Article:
Greed Addiction

I don’t believe the love of money is the root of all evil but it has a lot to answer for. Love of money, and its inevitable bed-fellow, corruption, is rife among the leaders of nations. It seems incredible that people who have literally sacks full of money, billions more than they can ever spend, steal still more, often from the world’s poorest people.

Greed has always been with us. Is it increasing or are we simply better informed by all manner of media?

What drives them? Is greed as addictive as alcohol and drugs? Which in no way excuses the behaviour since the cure is in the hands of the addict. I don’t suppose it matters what drives them. It’s the pernicious effects of greed that is so harmful.

Arms manufacturers need wars, prolonged wars to stay profitable. Their anonymous shareholders purport to despise drug-dealers for leading their privileged children into addictions. Yet greed enables them to ignore the children whose legs have been blown off as a direct cause of their profitable shares.

Closer to home, corruption is beginning to characterise areas of our employment practices. Immigrant employers rewarding immigrant workers with starvation wages and slave-labour conditions; the transport industry issuing fraudulent driver licences and warrants of fitness for cash; the leaders of our top learning institutions are either so incompetent they should be sacked, or they are overseeing cheating on a grand scale and selling of degrees.

This is not new. It has simply become such a problem that it can no longer be hidden. The growth of corruption, I believe, is connected to increased immigration from countries where cheating and paying back-handers for public services is a rooted-in part of the culture, a necessary means of survival. Such conditioning is difficult to break.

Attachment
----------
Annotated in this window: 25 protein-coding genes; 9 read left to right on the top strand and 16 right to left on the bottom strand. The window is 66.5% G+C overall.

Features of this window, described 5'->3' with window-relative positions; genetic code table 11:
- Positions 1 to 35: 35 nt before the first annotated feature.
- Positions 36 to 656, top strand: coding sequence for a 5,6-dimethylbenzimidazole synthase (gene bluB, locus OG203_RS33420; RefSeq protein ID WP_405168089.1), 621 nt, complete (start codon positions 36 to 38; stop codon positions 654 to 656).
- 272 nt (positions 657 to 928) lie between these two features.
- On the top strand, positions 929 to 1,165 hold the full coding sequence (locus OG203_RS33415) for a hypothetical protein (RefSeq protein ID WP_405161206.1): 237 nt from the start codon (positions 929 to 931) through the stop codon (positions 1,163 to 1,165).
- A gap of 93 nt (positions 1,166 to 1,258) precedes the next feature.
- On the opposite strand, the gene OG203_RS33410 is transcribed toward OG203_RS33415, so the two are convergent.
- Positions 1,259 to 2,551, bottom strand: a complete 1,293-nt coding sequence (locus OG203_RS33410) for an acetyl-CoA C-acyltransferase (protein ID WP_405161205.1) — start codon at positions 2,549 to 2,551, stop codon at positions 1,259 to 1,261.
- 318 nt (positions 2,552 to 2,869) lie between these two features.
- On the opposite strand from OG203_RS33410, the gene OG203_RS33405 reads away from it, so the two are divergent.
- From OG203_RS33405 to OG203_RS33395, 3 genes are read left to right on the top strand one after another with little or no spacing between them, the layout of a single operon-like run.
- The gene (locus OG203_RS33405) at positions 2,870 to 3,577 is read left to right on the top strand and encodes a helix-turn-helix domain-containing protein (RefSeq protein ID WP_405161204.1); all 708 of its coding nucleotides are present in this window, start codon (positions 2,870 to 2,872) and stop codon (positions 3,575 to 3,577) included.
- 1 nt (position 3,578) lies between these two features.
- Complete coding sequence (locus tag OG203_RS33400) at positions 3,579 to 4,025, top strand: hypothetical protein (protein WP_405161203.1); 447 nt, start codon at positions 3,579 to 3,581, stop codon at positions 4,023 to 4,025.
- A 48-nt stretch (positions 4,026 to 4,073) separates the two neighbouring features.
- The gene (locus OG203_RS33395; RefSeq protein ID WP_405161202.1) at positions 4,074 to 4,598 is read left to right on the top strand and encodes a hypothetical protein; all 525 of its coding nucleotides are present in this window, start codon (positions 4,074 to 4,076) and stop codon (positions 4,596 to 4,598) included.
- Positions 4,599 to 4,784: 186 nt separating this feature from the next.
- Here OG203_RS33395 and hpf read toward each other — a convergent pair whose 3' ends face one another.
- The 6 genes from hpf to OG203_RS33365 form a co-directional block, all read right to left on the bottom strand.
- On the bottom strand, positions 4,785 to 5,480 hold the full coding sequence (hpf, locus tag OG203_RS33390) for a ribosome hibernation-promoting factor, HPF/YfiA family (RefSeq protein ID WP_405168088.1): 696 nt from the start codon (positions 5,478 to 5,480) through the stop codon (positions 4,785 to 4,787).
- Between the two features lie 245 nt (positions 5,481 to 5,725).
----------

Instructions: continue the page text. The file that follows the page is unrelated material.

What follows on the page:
But it is no longer acceptable to claim this detestable development is down to New Zealand’s naivety. The fact is, there is dirty money to be made and greedy people ready to make it, without losing a moment’s sleep.

The growth of corruption in this country is extremely serious and strikes at the heart of New Zealand character and reputation. It does not appear on a balance sheet and perhaps that’s why it has been ignored. If we ignore it much longer it will be too late to turn back. Yet at this stage it would not be too difficult to stop.

We need people of stature to talk about this in public. We need all public servants and public service contractors to be reminded, frequently, that corruption will not be tolerated. Let’s be frank: corruption has crept in to New Zealand and  we should shout from the rooftops that we find it despicable and unacceptable.

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Chris Horan

Chris is a former social worker, probation officer and Family Court counsellor, living in Hawea in the South Island.